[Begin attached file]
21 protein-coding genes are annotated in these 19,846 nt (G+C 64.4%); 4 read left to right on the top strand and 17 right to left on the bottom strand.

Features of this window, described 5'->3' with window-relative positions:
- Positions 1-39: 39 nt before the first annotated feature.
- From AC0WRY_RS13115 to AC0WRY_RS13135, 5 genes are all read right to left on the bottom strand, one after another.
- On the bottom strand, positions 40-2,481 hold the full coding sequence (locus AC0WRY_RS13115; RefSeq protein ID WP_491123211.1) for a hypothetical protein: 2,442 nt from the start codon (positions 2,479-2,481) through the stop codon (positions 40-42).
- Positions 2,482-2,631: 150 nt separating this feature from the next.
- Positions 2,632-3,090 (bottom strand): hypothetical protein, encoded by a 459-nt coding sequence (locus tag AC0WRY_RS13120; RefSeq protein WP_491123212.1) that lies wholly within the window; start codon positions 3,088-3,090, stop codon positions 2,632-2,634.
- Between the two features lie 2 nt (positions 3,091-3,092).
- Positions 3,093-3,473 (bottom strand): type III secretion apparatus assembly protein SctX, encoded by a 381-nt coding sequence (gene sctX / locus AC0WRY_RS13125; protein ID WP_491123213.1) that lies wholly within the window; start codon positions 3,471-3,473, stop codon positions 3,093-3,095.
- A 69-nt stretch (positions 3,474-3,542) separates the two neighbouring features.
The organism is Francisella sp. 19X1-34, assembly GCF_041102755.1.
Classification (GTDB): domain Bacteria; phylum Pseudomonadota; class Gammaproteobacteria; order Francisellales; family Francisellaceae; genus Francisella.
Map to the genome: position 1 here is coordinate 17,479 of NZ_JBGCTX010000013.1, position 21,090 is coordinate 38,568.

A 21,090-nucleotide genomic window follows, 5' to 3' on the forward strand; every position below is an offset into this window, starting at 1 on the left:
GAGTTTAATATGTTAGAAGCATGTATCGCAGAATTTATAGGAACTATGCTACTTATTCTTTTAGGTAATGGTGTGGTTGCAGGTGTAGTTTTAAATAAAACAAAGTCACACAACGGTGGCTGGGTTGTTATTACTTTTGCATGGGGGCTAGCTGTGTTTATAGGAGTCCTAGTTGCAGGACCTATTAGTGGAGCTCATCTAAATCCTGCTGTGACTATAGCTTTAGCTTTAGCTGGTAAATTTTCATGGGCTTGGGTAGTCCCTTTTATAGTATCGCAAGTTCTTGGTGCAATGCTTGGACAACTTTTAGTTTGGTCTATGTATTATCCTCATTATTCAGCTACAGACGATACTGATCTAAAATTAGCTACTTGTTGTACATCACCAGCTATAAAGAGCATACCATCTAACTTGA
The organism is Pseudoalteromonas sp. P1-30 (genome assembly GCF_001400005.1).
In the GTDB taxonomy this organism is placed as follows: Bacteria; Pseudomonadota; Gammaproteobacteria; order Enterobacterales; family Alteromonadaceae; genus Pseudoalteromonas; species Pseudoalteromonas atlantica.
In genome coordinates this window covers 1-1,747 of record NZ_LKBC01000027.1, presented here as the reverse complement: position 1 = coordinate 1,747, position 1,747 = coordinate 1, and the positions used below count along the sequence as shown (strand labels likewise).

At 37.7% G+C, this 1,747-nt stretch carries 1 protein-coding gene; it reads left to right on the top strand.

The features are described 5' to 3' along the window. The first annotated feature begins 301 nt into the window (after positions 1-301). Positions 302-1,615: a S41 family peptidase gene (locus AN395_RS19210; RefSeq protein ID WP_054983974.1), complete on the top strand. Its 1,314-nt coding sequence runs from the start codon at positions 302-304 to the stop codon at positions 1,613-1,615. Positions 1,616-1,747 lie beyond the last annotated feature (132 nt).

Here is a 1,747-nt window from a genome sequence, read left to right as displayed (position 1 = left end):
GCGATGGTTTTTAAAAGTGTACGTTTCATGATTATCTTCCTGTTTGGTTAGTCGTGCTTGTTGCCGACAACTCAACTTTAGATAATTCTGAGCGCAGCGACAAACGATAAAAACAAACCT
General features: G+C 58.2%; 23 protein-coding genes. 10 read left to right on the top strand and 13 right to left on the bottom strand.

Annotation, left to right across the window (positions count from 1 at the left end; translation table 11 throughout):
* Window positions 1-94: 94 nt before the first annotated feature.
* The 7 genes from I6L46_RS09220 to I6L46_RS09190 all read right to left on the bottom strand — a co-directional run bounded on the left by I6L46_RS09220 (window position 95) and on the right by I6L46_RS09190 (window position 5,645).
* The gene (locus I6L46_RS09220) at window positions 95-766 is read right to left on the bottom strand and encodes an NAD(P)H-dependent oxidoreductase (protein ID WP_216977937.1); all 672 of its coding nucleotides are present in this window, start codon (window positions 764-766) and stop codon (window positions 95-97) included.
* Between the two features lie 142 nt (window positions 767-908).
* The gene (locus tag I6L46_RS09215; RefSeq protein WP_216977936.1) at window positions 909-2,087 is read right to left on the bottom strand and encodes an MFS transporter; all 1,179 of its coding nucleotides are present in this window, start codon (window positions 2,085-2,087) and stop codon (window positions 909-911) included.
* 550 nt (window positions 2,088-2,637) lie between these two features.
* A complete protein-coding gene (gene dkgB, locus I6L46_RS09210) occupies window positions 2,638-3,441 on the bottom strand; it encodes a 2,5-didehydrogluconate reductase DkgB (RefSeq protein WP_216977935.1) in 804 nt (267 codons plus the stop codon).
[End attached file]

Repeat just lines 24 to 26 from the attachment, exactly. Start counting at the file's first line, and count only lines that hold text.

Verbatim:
Annotation, left to right across the window (positions count from 1 at the left end; translation table 11 throughout):
* Window positions 1-94: 94 nt before the first annotated feature.
* The 7 genes from I6L46_RS09220 to I6L46_RS09190 all read right to left on the bottom strand — a co-directional run bounded on the left by I6L46_RS09220 (window position 95) and on the right by I6L46_RS09190 (window position 5,645).